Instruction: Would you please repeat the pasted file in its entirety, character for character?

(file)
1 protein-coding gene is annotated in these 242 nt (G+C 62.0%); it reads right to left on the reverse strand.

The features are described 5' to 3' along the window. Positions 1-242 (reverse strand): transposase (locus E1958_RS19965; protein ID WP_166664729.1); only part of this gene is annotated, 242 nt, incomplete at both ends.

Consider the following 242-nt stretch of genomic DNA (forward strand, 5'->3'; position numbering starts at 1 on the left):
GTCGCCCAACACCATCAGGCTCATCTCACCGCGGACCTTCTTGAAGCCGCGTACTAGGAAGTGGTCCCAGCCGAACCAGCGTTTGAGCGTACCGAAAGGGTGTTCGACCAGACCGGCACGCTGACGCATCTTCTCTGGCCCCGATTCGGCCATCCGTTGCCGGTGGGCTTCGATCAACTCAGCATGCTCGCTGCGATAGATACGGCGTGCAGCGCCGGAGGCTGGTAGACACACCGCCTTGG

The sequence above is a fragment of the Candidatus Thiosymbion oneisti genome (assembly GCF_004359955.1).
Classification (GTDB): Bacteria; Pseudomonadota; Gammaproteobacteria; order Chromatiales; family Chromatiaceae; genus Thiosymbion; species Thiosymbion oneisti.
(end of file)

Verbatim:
1 protein-coding gene is annotated in these 242 nt (G+C 62.0%); it reads right to left on the reverse strand.

The features are described 5' to 3' along the window. Positions 1-242 (reverse strand): transposase (locus E1958_RS19965; protein ID WP_166664729.1); only part of this gene is annotated, 242 nt, incomplete at both ends.

Consider the following 242-nt stretch of genomic DNA (forward strand, 5'->3'; position numbering starts at 1 on the left):
GTCGCCCAACACCATCAGGCTCATCTCACCGCGGACCTTCTTGAAGCCGCGTACTAGGAAGTGGTCCCAGCCGAACCAGCGTTTGAGCGTACCGAAAGGGTGTTCGACCAGACCGGCACGCTGACGCATCTTCTCTGGCCCCGATTCGGCCATCCGTTGCCGGTGGGCTTCGATCAACTCAGCATGCTCGCTGCGATAGATACGGCGTGCAGCGCCGGAGGCTGGTAGACACACCGCCTTGG

The sequence above is a fragment of the Candidatus Thiosymbion oneisti genome (assembly GCF_004359955.1).
Classification (GTDB): Bacteria; Pseudomonadota; Gammaproteobacteria; order Chromatiales; family Chromatiaceae; genus Thiosymbion; species Thiosymbion oneisti.